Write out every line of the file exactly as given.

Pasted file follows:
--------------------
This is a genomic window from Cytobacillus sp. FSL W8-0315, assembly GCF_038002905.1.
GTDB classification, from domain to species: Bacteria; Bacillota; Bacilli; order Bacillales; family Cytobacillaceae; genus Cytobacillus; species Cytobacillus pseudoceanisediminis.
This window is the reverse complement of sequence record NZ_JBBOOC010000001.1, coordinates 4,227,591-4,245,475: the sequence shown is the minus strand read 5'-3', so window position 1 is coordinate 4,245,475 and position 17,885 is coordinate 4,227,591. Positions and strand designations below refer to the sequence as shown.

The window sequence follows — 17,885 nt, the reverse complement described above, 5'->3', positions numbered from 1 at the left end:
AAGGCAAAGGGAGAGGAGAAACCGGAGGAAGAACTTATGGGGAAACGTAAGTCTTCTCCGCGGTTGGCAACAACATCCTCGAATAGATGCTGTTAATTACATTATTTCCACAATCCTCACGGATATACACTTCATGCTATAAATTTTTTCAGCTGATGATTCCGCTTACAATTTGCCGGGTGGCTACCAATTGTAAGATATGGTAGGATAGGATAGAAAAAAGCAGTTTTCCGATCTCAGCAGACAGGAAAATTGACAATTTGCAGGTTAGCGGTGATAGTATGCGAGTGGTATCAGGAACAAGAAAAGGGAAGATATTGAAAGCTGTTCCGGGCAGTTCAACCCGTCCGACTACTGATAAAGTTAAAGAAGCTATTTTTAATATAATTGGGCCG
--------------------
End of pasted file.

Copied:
This is a genomic window from Cytobacillus sp. FSL W8-0315, assembly GCF_038002905.1.
GTDB classification, from domain to species: Bacteria; Bacillota; Bacilli; order Bacillales; family Cytobacillaceae; genus Cytobacillus; species Cytobacillus pseudoceanisediminis.
This window is the reverse complement of sequence record NZ_JBBOOC010000001.1, coordinates 4,227,591-4,245,475: the sequence shown is the minus strand read 5'-3', so window position 1 is coordinate 4,245,475 and position 17,885 is coordinate 4,227,591. Positions and strand designations below refer to the sequence as shown.

The window sequence follows — 17,885 nt, the reverse complement described above, 5'->3', positions numbered from 1 at the left end:
AAGGCAAAGGGAGAGGAGAAACCGGAGGAAGAACTTATGGGGAAACGTAAGTCTTCTCCGCGGTTGGCAACAACATCCTCGAATAGATGCTGTTAATTACATTATTTCCACAATCCTCACGGATATACACTTCATGCTATAAATTTTTTCAGCTGATGATTCCGCTTACAATTTGCCGGGTGGCTACCAATTGTAAGATATGGTAGGATAGGATAGAAAAAAGCAGTTTTCCGATCTCAGCAGACAGGAAAATTGACAATTTGCAGGTTAGCGGTGATAGTATGCGAGTGGTATCAGGAACAAGAAAAGGGAAGATATTGAAAGCTGTTCCGGGCAGTTCAACCCGTCCGACTACTGATAAAGTTAAAGAAGCTATTTTTAATATAATTGGGCCG